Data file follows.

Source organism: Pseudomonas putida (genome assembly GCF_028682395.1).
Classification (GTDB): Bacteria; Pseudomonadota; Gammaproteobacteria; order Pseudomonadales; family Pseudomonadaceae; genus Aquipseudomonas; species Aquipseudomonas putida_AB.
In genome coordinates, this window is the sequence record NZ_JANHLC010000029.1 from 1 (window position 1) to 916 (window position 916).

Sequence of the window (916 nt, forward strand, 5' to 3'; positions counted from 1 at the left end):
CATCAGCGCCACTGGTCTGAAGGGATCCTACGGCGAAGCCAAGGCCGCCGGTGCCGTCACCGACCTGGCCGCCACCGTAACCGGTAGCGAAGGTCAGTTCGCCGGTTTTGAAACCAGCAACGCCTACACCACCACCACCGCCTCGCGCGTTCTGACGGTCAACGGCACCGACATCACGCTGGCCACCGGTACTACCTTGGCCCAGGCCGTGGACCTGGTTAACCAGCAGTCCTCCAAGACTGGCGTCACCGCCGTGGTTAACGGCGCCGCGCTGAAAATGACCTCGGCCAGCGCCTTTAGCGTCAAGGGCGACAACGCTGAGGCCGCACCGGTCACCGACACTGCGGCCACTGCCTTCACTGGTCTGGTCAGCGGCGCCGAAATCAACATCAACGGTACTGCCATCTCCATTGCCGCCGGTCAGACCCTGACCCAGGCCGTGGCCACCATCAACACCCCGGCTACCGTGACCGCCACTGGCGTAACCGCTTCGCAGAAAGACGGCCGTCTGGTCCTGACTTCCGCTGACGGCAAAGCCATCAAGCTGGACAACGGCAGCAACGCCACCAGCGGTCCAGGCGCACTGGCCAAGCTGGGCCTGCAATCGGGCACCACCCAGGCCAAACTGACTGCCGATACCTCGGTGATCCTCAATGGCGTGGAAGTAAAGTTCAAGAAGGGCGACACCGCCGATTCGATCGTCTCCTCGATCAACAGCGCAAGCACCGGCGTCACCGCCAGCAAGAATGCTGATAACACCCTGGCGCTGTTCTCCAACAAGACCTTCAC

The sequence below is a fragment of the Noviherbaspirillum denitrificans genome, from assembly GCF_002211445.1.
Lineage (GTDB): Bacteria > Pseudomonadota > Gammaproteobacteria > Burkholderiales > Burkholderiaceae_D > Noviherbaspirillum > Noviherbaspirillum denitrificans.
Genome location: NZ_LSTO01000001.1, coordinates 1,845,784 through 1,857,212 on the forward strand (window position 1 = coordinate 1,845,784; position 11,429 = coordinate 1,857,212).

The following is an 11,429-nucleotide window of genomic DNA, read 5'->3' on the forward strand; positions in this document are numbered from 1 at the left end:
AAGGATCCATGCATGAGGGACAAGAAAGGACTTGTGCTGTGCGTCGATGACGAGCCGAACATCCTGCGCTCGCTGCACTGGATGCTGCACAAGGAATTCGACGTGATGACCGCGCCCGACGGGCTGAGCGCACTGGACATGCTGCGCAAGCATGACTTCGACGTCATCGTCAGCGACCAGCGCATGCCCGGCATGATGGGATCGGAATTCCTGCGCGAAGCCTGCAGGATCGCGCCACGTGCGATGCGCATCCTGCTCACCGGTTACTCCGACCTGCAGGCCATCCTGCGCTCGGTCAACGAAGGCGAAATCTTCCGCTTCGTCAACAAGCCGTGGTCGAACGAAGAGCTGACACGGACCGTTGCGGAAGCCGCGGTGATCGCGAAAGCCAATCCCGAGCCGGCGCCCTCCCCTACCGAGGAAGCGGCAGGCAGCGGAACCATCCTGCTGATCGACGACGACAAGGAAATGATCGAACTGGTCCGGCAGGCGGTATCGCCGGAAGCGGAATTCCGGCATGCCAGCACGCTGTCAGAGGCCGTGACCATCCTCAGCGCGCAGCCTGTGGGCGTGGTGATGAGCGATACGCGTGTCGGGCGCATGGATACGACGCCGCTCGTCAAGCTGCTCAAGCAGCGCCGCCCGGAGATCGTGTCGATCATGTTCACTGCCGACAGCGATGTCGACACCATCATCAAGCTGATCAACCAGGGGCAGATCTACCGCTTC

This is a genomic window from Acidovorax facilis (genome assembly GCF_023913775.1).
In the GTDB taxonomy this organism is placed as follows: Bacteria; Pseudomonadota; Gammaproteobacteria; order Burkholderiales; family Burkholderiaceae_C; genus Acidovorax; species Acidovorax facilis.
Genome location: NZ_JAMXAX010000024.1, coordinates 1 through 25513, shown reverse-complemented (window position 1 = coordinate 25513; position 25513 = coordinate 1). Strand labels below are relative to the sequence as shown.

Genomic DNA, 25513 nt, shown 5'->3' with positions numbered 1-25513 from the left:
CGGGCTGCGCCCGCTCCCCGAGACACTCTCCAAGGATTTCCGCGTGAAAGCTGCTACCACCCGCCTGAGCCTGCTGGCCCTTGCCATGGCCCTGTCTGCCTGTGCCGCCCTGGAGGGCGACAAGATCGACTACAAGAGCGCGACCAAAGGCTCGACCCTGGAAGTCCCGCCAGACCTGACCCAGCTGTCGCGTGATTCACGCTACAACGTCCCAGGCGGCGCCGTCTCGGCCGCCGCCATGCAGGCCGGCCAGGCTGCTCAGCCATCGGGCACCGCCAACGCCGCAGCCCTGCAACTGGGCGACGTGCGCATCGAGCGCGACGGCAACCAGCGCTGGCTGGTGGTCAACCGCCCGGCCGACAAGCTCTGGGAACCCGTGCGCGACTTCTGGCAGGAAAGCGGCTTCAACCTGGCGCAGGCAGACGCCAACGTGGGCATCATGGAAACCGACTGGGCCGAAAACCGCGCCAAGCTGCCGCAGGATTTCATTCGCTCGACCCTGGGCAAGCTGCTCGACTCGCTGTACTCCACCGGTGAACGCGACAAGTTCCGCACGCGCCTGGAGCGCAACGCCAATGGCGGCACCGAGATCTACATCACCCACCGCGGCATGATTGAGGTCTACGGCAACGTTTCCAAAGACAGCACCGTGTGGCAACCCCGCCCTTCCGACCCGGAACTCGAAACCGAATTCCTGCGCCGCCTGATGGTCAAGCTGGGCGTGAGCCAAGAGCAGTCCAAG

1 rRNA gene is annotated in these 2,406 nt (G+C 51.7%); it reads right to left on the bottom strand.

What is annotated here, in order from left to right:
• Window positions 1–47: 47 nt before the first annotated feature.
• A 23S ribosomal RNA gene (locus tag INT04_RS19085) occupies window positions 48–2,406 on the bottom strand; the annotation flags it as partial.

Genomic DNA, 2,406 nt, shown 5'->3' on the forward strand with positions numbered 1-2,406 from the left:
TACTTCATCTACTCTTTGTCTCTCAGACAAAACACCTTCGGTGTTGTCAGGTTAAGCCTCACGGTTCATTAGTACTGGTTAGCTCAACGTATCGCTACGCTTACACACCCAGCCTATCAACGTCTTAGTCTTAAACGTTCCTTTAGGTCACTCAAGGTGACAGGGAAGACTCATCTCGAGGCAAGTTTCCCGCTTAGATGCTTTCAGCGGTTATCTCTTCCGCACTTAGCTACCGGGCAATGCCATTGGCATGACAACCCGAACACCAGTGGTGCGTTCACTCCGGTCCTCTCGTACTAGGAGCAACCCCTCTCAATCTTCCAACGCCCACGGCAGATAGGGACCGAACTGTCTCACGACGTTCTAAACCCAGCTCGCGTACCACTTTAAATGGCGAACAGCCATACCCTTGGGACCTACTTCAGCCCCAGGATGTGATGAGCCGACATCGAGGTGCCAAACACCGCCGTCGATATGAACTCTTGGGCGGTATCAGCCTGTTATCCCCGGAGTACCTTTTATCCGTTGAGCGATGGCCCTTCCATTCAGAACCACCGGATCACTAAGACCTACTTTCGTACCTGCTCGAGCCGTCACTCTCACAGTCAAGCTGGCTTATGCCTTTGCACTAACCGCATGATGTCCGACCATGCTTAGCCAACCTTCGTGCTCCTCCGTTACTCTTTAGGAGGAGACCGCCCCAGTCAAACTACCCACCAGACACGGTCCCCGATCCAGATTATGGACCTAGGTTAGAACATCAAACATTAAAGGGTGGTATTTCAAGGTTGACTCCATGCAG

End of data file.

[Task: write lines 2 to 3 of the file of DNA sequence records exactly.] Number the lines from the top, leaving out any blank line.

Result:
Classification (GTDB): Bacteria; Pseudomonadota; Gammaproteobacteria; order Pseudomonadales; family Pseudomonadaceae; genus Aquipseudomonas; species Aquipseudomonas putida_AB.
In genome coordinates, this window is the sequence record NZ_JANHLC010000029.1 from 1 (window position 1) to 916 (window position 916).